Things To Remember When Buying Games:
When new games come out the first thing most people question or look at is if their computer will be able to play the game or will they have to upgrade to play that hot new game on the market today. Usually the answer is both Yes and No, Yes you may have to upgrade if you want to play that new game with all of the settings maxed and all of the 'eye-candy' turned on; but the answer could also be No if all of that really does not matter to you and you just want to play the game.
Minimum System Requirements:
When you read the specs for a game there are normally two sets of System Requirements listed, one is the Minimum System Requirements for a computer to be able to play a game. I've found that those specs listed are very basic, and even if you have a similar system as those listed you'll be able to play the game, and enjoy it with decent looking graphics and smooth video. Of course though you'll have to turn the settings and resolution down if you'd like to have playable framerates, but all in all from my experience running on lower settings does not effect the overall enjoyment of the game.
Recommended System Requirements:
The second set of System Requirements is the Recommended Requirements, these are the minimum requirements recommended by the games creator to be able to play the game with good framerates, high resolution and most of the eye-candy turned on. Notice there I said 'most of the eye-candy', when companies list those 'Recommended Requirements' what they don't tell you is that even if your system meets those specs you still might not be able to run the game with all of the settings maxed out. It's sort of deceiving to list them that way and then the consumer thinks he'll be able to play the game with everything 'turned on', but there's still a chance they won't be able to.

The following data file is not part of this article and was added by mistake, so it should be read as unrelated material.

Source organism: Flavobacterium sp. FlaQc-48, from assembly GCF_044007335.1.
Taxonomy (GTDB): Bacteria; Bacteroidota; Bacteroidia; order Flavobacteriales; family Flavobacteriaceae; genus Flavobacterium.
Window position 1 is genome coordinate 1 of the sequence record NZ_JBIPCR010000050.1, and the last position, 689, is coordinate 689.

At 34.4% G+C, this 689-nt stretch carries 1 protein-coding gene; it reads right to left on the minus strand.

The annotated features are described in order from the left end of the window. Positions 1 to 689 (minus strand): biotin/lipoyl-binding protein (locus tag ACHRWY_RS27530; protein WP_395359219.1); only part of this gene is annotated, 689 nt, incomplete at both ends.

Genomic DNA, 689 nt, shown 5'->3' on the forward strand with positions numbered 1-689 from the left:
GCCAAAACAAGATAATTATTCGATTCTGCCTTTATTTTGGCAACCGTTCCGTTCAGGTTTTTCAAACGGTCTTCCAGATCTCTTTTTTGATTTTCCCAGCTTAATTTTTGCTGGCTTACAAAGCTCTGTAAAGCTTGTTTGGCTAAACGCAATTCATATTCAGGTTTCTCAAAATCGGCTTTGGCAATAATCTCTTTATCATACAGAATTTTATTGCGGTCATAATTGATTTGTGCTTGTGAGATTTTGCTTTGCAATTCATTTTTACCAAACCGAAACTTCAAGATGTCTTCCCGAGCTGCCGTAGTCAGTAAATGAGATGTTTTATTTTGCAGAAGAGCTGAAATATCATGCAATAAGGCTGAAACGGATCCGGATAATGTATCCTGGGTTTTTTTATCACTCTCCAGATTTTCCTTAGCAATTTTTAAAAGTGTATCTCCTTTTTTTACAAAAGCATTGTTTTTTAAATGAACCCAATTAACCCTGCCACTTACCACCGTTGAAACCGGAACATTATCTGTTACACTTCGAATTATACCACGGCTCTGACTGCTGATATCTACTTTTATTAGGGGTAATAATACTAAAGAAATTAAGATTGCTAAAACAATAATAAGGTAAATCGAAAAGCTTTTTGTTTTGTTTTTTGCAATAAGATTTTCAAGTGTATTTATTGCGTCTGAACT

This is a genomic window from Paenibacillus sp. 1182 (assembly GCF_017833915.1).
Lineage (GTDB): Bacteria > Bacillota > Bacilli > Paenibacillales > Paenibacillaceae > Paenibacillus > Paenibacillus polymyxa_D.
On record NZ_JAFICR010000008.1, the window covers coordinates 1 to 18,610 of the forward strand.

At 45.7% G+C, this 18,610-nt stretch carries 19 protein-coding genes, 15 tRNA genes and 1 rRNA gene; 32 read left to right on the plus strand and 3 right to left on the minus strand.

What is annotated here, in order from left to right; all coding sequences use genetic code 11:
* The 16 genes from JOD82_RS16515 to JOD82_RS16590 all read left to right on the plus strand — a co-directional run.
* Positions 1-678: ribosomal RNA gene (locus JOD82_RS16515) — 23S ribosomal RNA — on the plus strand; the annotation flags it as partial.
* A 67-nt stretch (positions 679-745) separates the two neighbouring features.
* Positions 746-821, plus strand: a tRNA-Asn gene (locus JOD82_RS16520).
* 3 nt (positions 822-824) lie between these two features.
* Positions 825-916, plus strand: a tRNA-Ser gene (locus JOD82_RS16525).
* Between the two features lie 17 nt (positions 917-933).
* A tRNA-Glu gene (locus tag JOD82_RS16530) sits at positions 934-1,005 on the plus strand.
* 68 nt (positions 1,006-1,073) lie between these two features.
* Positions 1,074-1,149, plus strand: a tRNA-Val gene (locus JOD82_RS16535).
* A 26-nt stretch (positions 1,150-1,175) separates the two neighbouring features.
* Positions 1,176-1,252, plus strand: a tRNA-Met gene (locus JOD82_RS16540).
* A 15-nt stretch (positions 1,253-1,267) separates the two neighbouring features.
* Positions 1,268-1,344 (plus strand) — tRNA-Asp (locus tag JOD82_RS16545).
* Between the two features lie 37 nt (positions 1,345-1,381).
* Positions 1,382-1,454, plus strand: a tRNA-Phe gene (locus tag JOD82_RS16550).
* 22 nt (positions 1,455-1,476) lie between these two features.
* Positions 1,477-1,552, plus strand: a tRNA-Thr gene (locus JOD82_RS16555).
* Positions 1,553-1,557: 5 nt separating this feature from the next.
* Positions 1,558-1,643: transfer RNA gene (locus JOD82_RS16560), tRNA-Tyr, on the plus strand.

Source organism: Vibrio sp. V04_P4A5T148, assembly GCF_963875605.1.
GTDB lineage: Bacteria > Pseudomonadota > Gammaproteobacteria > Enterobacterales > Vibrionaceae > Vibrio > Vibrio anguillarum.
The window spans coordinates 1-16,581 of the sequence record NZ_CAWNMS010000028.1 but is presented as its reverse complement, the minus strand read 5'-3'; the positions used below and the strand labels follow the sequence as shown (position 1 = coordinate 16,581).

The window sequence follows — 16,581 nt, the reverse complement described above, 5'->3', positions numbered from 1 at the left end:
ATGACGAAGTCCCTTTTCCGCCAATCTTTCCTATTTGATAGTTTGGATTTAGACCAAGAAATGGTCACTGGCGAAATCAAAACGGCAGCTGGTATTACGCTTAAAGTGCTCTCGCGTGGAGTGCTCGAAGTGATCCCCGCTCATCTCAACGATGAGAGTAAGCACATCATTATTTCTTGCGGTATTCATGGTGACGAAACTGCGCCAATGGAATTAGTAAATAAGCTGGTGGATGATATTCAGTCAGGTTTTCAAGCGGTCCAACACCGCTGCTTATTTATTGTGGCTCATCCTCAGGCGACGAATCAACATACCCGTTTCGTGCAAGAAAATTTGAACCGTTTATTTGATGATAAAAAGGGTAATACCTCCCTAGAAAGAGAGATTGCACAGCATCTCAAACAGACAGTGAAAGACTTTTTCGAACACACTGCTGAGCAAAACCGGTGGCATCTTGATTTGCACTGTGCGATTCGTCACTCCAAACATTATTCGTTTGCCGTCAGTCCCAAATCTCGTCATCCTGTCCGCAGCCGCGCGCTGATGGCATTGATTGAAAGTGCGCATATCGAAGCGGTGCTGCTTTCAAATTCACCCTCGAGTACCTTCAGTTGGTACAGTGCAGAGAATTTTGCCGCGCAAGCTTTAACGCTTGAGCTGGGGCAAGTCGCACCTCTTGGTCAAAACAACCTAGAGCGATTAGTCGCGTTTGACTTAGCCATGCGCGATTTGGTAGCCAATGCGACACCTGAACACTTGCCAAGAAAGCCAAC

Personally I think there should be three System Requirements listed so the consumer really knows what to expect in terms of performance from their system. Those three should be something like Minimum, Recommended and Maximum or maybe High Performance with examples of resolutions and settings listed as well, this way the end buyer knows pretty much exactly what to expect from their system in terms of how said game might perform for them.
When purchasing a game make sure to read reviews, and find people with systems similar to yours so you can possibly know what to expect in terms of real performance.
Another piece of advice is not to believe the hype about any game, game publishers are very good at marketing and they can make a game look very good though advertisements and marketing saturation, just because you hear about the game everywhere does not mean it's a good game. This is where independent reviews come into play, and of course recommendations from friends and family as well.
Visit trusted sites that review games to learn about how the game really plays, most sites will test games on several types of systems and list the results for comparisons so consumers will really know what to expect in terms of performance.
Another great place to learn more about games and their performance is public forums, here you can interact with other average users like yourself with systems similar to yours, here you can learn honestly what people think about a game and what you might expect in terms of performance from many systems. Discussions on public forums about games can be as valuable and sometimes more valuable than the professional reviews done on websites.
Author: Kristofer Brozio